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Title: Owning the future : demonology and the architecture of sovereignty in a time of terror
Author: O'Donnell, S. Jonathon
ISNI:       0000 0004 6060 9264
Awarding Body: SOAS University of London
Current Institution: SOAS, University of London
Date of Award: 2015
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This thesis analyses the relation between demonology and sovereignty in apocalyptic and spiritual warfare discourses in contemporary American evangelical conservatism. Employing a poststructuralist hermeneutical framework drawn from Jacques Derrida and Michel de Certeau, it assesses selected texts published between 2008 and 2013 which construct specific threats to what the authors view as the legitimate telic orders of being, or 'orthotaxies'. I analyse how these orthotaxies operate as sovereignty claims, positing ownership of the future as temporal, ideological and geopolitical territory within various theopolitics of identity that juxtapose a singular 'authentic' self against a multiplicity of others coded as demonic. Orthotaxic sovereignty claims are thus predicated on strategies of (de)legitimation reliant upon demonic others which contest and continually haunt those claims through (an) orthotaxy's structural dependency on them as self-consolidating others. My thesis focuses on three such demonological others as constructed in thematically-related texts: 'Islam', 'Jezebel', and 'Transhumanism'. Each of the case studies traces a distinct relationship between theopolitical sovereignty and its demonic other. Those of 'Islam' figure a discourse of competing unity, constructing an uncanny other so (un)like the self which embodies in abject form the order the writers crave. Those of 'Jezebel' belie a terror of process, flow and (in)stability that exposes the absence of a stable, singular sovereign. Those of 'Transhumanism' reveal a structure of secularised metamorphosis that threatens to rewrite the (in)evitable telos of God's sovereign role in history. By situating these others in the context of a genealogy of the political implementation of demonology and of a reification of American 'authenticity' both during and after the Cold War, my thesis explores the structural relationship between theopolitical conceptions of sovereignty and a demonic other which both guarantees and subverts that sovereignty through the mechanisms of its exclusion.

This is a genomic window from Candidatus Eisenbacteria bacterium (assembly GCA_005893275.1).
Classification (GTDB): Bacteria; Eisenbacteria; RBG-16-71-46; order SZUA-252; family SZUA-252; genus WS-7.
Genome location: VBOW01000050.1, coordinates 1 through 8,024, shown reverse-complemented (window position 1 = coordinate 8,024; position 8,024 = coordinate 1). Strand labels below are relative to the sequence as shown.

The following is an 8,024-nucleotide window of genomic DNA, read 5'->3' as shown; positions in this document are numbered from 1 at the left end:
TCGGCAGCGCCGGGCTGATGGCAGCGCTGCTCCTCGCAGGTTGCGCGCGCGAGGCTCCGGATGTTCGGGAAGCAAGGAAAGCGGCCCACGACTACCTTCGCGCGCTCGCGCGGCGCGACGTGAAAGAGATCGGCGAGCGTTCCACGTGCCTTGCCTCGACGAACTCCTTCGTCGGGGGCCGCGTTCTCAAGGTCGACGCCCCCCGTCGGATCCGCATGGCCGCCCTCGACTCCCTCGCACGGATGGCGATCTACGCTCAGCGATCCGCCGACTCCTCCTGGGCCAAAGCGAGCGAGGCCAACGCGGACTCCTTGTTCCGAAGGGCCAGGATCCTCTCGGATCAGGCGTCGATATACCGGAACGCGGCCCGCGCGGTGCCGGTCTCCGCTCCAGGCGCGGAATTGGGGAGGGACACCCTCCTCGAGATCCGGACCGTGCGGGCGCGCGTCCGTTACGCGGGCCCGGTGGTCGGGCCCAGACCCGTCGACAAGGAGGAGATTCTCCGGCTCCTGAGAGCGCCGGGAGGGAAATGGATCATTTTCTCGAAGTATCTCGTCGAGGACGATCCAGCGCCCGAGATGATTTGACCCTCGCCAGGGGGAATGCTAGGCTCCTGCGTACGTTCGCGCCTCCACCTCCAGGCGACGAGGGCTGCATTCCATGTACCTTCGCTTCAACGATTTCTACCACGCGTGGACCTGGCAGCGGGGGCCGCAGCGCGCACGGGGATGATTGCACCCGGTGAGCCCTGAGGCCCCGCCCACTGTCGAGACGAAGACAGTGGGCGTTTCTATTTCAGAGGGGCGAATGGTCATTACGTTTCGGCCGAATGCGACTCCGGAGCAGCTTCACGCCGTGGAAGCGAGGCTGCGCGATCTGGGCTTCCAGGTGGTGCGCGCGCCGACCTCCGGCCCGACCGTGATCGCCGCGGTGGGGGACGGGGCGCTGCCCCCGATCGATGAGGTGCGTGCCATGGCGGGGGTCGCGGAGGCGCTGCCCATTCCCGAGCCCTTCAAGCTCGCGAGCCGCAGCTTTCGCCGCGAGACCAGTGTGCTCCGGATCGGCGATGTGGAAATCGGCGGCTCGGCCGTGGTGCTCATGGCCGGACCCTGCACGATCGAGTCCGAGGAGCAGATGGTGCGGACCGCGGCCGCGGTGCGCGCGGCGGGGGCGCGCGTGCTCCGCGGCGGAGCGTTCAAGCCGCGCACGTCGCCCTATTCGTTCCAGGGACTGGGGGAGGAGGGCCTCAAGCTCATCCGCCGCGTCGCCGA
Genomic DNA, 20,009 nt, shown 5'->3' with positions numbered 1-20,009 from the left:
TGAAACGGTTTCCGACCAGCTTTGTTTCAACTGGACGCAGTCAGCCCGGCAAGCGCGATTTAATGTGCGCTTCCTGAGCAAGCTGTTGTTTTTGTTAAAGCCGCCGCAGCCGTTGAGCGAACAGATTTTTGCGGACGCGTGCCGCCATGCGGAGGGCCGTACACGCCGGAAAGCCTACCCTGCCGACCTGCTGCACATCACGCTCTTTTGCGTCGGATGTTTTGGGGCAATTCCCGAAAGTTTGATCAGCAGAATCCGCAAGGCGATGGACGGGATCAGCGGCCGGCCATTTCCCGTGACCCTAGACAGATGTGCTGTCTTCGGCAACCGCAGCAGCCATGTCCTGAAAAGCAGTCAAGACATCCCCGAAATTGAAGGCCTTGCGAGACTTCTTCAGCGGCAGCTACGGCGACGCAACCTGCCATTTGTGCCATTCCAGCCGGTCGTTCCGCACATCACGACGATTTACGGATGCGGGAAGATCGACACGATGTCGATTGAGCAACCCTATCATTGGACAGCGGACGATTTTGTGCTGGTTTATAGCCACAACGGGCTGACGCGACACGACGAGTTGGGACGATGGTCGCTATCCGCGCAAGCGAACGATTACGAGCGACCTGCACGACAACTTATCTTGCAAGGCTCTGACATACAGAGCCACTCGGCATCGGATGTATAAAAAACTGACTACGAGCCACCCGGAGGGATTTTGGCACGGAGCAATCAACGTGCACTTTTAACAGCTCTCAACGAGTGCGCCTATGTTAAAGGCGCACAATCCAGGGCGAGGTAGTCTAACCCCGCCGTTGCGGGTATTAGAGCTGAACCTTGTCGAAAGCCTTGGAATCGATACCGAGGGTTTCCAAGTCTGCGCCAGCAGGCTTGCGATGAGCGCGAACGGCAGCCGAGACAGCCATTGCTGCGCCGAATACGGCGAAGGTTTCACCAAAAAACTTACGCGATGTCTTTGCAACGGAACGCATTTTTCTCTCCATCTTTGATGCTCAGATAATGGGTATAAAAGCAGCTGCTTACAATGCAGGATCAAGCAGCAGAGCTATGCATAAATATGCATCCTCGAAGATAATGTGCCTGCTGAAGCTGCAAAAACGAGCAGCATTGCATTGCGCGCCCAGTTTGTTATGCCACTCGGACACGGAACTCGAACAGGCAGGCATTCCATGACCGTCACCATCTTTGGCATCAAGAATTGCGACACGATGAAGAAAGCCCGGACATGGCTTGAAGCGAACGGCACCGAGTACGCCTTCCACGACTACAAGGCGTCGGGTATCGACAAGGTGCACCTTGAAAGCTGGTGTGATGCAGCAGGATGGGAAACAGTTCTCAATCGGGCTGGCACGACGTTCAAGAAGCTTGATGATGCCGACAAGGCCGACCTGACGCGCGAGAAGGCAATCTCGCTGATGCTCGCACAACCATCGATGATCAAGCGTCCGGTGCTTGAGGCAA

Supervisor: Not available Sponsor: Not available
Qualification Name: Thesis (Ph.D.) Qualification Level: Doctoral